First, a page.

peace; her language is heavenly wis. gion, he is distinguished from what he dom; and her every action righteousness. was in bis unrenewed state, and from what Clothed with humility she vauntech pot others are while the servants of sin, by his herself, assumes no forbidding airs, but is views, his feelings, his spirit, and praceasy to be entreated, and full of good tice. He hungers and thirsts after rightfruits. Her heart is the seat of compas. eousness, and earnestly desires the spirit sion; and her hand is open and ready to of grace, to work in him a complete conreliere distress in all its various forms. She formity to the will of God. lle sees all wipes the tear from the eye of sorrow; moral excellence combined in the Satakes away the fear that hath torment; viour; and it is his ardent desire and inspires with hope the desponding mind, prayer that he may, by divine grace, be by directing it to the atoning blood and blessed with a growing resemblance of perfect righteousness of the Saviour; en- him. dues with patience under affliction; and In the experience and lives of many even in death, like a guardian angel, worthy ministers and private Christians points and leads the way to the fountain recorded in your pages, we have indubitof life, and of pure, uninterrupted, and able evidence of the truth of the above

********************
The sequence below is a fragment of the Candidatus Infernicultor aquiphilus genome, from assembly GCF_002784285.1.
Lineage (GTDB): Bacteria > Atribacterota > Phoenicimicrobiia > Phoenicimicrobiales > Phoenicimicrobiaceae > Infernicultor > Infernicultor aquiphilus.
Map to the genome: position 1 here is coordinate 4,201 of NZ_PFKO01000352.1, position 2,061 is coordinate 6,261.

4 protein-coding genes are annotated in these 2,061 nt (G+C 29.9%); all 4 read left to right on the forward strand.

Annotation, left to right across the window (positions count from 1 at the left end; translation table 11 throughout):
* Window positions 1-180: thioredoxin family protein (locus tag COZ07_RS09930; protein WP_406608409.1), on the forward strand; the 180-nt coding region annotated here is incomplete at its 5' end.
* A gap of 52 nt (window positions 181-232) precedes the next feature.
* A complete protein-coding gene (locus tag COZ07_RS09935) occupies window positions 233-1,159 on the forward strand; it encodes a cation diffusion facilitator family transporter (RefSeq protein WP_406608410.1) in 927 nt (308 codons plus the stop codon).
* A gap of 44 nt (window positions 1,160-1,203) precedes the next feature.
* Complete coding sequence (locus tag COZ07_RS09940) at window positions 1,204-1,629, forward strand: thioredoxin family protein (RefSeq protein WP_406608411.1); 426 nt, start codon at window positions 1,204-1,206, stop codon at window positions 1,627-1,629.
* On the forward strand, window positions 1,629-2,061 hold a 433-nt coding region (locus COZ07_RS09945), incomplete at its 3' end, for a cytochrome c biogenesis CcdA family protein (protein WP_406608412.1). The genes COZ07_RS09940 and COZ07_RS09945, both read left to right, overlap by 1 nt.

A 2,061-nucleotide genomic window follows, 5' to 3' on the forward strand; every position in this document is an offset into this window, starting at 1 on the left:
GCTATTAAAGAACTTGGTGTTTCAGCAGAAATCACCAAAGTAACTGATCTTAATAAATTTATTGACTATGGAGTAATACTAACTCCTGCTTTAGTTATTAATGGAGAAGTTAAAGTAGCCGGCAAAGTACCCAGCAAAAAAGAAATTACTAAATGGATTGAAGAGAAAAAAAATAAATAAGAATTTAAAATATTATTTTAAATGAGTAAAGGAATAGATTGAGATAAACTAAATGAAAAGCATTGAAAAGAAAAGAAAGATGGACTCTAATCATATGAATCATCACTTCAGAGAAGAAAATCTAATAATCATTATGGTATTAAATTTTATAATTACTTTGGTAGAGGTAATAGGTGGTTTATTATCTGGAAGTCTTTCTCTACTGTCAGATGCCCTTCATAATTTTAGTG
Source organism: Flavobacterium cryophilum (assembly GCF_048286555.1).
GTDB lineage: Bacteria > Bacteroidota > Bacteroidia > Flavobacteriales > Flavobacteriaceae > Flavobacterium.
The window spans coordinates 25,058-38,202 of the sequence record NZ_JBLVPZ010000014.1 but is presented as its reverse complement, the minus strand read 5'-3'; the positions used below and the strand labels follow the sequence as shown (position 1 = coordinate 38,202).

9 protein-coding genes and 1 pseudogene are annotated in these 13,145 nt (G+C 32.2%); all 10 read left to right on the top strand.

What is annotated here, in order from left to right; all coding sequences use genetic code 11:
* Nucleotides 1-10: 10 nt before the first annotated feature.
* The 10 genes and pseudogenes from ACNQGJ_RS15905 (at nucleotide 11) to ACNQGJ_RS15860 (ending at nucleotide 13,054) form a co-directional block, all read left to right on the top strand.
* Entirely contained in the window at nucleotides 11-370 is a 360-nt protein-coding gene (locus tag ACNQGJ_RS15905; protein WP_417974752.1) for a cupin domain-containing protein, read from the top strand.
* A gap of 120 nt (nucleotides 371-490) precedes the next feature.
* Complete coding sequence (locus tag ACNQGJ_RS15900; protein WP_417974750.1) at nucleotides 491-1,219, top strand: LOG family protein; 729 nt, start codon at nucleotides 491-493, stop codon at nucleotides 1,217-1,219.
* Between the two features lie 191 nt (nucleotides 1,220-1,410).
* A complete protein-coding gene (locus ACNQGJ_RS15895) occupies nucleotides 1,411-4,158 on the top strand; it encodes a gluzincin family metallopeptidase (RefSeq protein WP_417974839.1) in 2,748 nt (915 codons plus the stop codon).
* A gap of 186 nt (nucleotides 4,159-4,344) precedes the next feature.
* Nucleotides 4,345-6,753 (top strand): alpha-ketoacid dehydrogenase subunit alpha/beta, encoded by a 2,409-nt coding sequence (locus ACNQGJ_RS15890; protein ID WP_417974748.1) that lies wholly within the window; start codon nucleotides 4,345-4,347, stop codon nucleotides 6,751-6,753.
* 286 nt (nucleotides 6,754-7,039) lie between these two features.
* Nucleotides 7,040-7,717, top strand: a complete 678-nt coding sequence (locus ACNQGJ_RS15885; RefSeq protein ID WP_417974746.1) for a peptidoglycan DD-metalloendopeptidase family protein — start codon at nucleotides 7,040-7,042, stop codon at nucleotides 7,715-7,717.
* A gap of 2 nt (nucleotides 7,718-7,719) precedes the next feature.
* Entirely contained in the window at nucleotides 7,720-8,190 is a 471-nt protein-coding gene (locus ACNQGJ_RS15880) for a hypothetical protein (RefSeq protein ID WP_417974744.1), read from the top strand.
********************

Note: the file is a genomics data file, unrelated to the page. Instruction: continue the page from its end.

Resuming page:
statement. Their deep repentance, humiThough we do not behold religion lity, and sell-denial; their watchfulness, embodied as perfect as the ideal concep- spiritual-mindedness, and fervent devotion we can form of it; yet, in many tion; their compassion, active benovo. instances, we see it exemplified in a high lence, and readiness to every good work ; degree of power and excellence. Through their meekness and patience under oppo. the connexion of the renewed mind with sition and trials; their steady perseverance;